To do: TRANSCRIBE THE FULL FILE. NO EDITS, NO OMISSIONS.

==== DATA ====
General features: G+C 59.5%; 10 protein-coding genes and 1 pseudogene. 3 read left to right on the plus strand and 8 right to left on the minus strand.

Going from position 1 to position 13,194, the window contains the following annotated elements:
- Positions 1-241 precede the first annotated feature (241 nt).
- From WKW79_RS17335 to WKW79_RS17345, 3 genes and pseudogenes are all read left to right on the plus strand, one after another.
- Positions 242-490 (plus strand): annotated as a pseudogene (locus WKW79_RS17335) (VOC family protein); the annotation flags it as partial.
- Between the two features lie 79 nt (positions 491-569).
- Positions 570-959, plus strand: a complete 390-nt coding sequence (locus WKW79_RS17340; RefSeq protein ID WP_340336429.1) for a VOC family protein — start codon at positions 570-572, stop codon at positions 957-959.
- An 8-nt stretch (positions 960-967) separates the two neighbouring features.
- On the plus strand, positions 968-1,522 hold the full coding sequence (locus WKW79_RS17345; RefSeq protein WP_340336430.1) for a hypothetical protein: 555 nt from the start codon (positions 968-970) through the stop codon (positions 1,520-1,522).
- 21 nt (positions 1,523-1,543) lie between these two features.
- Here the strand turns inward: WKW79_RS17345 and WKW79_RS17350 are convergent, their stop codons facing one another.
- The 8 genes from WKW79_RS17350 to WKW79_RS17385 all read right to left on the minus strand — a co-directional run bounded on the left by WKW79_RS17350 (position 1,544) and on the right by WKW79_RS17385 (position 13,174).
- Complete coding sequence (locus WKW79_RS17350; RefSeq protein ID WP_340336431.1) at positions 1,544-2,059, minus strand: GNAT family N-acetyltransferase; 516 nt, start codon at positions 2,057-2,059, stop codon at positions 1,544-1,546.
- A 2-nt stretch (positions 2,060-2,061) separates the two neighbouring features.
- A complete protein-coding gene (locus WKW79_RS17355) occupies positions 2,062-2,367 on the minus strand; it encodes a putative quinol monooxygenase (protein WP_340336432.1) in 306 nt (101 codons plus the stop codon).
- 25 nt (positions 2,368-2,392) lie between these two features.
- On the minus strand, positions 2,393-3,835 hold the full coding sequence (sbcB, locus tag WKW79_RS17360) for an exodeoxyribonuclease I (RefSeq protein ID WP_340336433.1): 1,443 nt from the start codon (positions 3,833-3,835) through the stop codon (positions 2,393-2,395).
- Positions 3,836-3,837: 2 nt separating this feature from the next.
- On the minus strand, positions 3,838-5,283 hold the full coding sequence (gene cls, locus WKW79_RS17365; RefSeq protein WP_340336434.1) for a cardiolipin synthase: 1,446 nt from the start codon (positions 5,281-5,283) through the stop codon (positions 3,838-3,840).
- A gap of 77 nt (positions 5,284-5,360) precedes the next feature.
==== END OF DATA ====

General features: G+C 59.5%; 10 protein-coding genes and 1 pseudogene. 3 read left to right on the plus strand and 8 right to left on the minus strand.

Going from position 1 to position 13,194, the window contains the following annotated elements:
- Positions 1-241 precede the first annotated feature (241 nt).
- From WKW79_RS17335 to WKW79_RS17345, 3 genes and pseudogenes are all read left to right on the plus strand, one after another.
- Positions 242-490 (plus strand): annotated as a pseudogene (locus WKW79_RS17335) (VOC family protein); the annotation flags it as partial.
- Between the two features lie 79 nt (positions 491-569).
- Positions 570-959, plus strand: a complete 390-nt coding sequence (locus WKW79_RS17340; RefSeq protein ID WP_340336429.1) for a VOC family protein — start codon at positions 570-572, stop codon at positions 957-959.
- An 8-nt stretch (positions 960-967) separates the two neighbouring features.
- On the plus strand, positions 968-1,522 hold the full coding sequence (locus WKW79_RS17345; RefSeq protein WP_340336430.1) for a hypothetical protein: 555 nt from the start codon (positions 968-970) through the stop codon (positions 1,520-1,522).
- 21 nt (positions 1,523-1,543) lie between these two features.
- Here the strand turns inward: WKW79_RS17345 and WKW79_RS17350 are convergent, their stop codons facing one another.
- The 8 genes from WKW79_RS17350 to WKW79_RS17385 all read right to left on the minus strand — a co-directional run bounded on the left by WKW79_RS17350 (position 1,544) and on the right by WKW79_RS17385 (position 13,174).
- Complete coding sequence (locus WKW79_RS17350; RefSeq protein ID WP_340336431.1) at positions 1,544-2,059, minus strand: GNAT family N-acetyltransferase; 516 nt, start codon at positions 2,057-2,059, stop codon at positions 1,544-1,546.
- A 2-nt stretch (positions 2,060-2,061) separates the two neighbouring features.
- A complete protein-coding gene (locus WKW79_RS17355) occupies positions 2,062-2,367 on the minus strand; it encodes a putative quinol monooxygenase (protein WP_340336432.1) in 306 nt (101 codons plus the stop codon).
- 25 nt (positions 2,368-2,392) lie between these two features.
- On the minus strand, positions 2,393-3,835 hold the full coding sequence (sbcB, locus tag WKW79_RS17360) for an exodeoxyribonuclease I (RefSeq protein ID WP_340336433.1): 1,443 nt from the start codon (positions 3,833-3,835) through the stop codon (positions 2,393-2,395).
- Positions 3,836-3,837: 2 nt separating this feature from the next.
- On the minus strand, positions 3,838-5,283 hold the full coding sequence (gene cls, locus WKW79_RS17365; RefSeq protein WP_340336434.1) for a cardiolipin synthase: 1,446 nt from the start codon (positions 5,281-5,283) through the stop codon (positions 3,838-3,840).
- A gap of 77 nt (positions 5,284-5,360) precedes the next feature.